Vettel pitted at the end of lap 36, and for the second time in the grand prix had to manoeuvre his way around the McLaren mechanics on his way into his 'box – with Petrov following him in shortly after, and conceding ground to both Webber and the chasing Alonso in the fight over the final podium position.

The next curiosity of this opening race of F1 2011 was a new fastest lap for eighth-placed Sauber debutant Sergio Pérez on lap 40, whilst Webber pitted for a third time two tours later, needing to complete 16 laps on his last set of tyres – and releasing Alonso. Knowing he needed to attack on his 'out' lap, however, the Australian then ran wide and briefly off-track through Turn Three – and when his pursuer pitted next time around, the error was enough to reverse the position and theoretically demote Webber from the rostrum.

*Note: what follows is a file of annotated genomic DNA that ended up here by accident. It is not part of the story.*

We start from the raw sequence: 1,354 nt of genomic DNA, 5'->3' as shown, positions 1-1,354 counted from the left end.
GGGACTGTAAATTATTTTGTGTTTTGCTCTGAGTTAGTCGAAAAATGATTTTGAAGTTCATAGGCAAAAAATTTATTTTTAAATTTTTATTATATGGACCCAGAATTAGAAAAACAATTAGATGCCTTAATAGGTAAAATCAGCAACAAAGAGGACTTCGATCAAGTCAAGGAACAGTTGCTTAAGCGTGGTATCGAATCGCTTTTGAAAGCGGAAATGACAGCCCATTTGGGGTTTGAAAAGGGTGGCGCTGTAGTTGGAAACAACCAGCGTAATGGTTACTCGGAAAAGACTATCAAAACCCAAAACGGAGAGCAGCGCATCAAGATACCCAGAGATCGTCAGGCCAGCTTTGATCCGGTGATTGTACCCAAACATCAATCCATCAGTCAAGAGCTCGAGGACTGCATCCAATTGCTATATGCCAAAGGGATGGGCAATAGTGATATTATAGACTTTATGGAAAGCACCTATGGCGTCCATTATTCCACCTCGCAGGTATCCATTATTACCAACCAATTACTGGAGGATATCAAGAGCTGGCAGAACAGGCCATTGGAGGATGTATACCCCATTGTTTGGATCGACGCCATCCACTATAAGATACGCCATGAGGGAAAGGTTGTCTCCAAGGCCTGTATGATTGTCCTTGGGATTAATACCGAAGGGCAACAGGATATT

Suddenly, however, the roles were reversed, and Webber was immediately all over the back of the Ferrari ahead of him, as he endeavoured to recover what he had lost. On their respective rubber – Webber the softer compound, Alonso the hard – it was the Red Bull that was visibly faster, but Petrov was a further 13 seconds up the road again, with nobody knowing whether the Renault driver would need to stop again. Webber's assault stirred Alonso into setting a new fastest lap of the race, but the former was getting increasingly ragged.

Vettel, meanwhile, was continuing serenely on and simply pacing himself at the head of the field with an eleven-second margin over Hamilton as the grand prix entered its closing stages – and aside from the Alonso/Webber battle, another good scrap was Button vs. Massa round two, with the Briton going around the outside of the Brazilian for P6 before they had even got to Turn One and leaving his rival to deal with the advances of the extraordinary Pérez right behind, the Mexican having made just a sole pit-stop all race and, even more incredibly, on the softer rubber for more than half of it.